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Weathervane Scallop (Patinopecten caurinus)
Species Profile

Did You Know?

There are around 350 species of scallop in the family Pectinidae.

General Description

The Alaska scallop fishery is based upon the weathervane scallop, also called the giant Pacific scallop, scientific name Patinopecten caurinus. Unlike most bivalves (clams and mussels), scallops cannot burrow to escape predation, but instead they detect predators with primitive 'eyes' and have limited ability to swim away by rapid opening and closing of their shells. Scallops require a very large adductor, ‘hinge’ muscle, to maintain this ability. This muscle is what we think of as a "scallop," although it is only one part of the animal.

Size and sex determination

The biological measurement for scallops is shell height. This is measured from the base of the hinge to the edge of the scallop shell. Weathervane scallops sexually mature around age 3 or 4. They spawn annually, usually in early summer and are about 100 millimeters in shell height when they are sexually mature. The sexes can be distinguished by the color of the gonads; female gonads are orange-red to red in color, and male gonads are creamy white. Otherwise, male and female gonads are similar in size and shape.

Similar species

There are other scallop species in Alaskan waters, but none as large as the weathervane scallop. These include: Pacific pink scallop, Chlamys rubida; spiny pink scallop, C. hastata; white scallop, C. albida; arctic pink scallop, C. behringiana; C. islandica; purple-hinged rock scallop, Crassadoma gigantea; Vancouver scallop, Delectopecten vancouverensis; and Alaska glass-scallop, Parvamussium alaskense.

Life History

Growth and Reproduction

Scallops are dioecious (have two sexes), are broadcast spawners, and reproduce by assembling and releasing clouds of gametes (eggs and sperm) which are fertilized in the water column. The signal for scallops to assemble and spawn is thought to be increasing water temperature, and in Alaska spawning occurs in May and June. Fertilized eggs settle to the bottom where they develop after a few days into a tiny transparent-shelled veliger larvae. The veliger larvae swims into the water column where it feeds on microplankton (small free-floating plants) for a period of about three weeks before settling to the bottom to begin its life as a benthic (bottom-dwelling) filter feeder.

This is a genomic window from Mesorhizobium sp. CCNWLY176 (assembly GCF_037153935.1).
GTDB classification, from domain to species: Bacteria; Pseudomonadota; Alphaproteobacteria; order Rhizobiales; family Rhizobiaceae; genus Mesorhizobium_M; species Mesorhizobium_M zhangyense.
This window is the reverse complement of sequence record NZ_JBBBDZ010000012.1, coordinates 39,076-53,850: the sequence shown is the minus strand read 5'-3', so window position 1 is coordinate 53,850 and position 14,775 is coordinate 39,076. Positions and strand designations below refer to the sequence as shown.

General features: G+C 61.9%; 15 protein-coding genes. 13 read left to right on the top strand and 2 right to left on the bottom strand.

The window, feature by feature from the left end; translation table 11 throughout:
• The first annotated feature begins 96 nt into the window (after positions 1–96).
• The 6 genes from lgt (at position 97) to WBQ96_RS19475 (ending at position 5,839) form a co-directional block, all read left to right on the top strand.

Weathervane scallops begin to reproduce at three or four years of age at a shell height of about three inches, and are of a commercially harvestable size at about four inches shell height and six to eight years of age. Scallops reach a maximum age of approximately 28 years in Alaska. Like other bivalve mollusks, scallops are aged by counting the rings on their shell, which are formed by alternating periods of slow and fast growth associated with seasonal changes in temperature and food availability. The two valves of scallop shells are not identical, and the scallop body lies on the bottom valve, which is more rounded in shape, while the top valve is flatter.

Range and Habitat

Weathervane scallops are distributed from California to the Bering Sea and as far west as the Aleutian Islands. Scallop beds in Alaska are located on mud, clay, sand or gravel substrate in depths of 120 to 390 feet. Adult scallops assemble in dense "beds"; these have a characteristic oblong shape, with the longer axis parallel with the direction of the prevailing current.

Status, Trends, and Threats


Commercial fisheries for weathervane scallops in Alaska are currently prosecuted in offshore waters from Cape Spencer in Southeast Alaska to north of Unimak Island in the Bering Sea.


Historical harvest of weathervane scallops in Alaskan waters peaked at 1.85 million pounds of shucked scallop meats in the 1969/70 season. A second peak of 1.79 million pounds occurred in the 1992/93 season. The long-term average harvest for 1967–2010/11 seasons is 703,590 pounds, and the 40, 30, 20, and 10-year averages are 703,590; 669,024; 697,854; 714,080; and 476,117 pounds respectively. An optimum yield of 0 to 1.8 million pounds of shucked scallop meats was established in 1996. In 1998, optimum yield was redefined as 0 to 1.24 million pounds. The 2012 Scallop Stock Assessment and Fishery Evaluation Report found that statewide scallop harvests have not exceeded the upper limit of optimum yield and thus are not overfished.


The primary threats to this species include habitat damage, ocean acidification, overfishing, and predation by crabs, seas stars and octopus.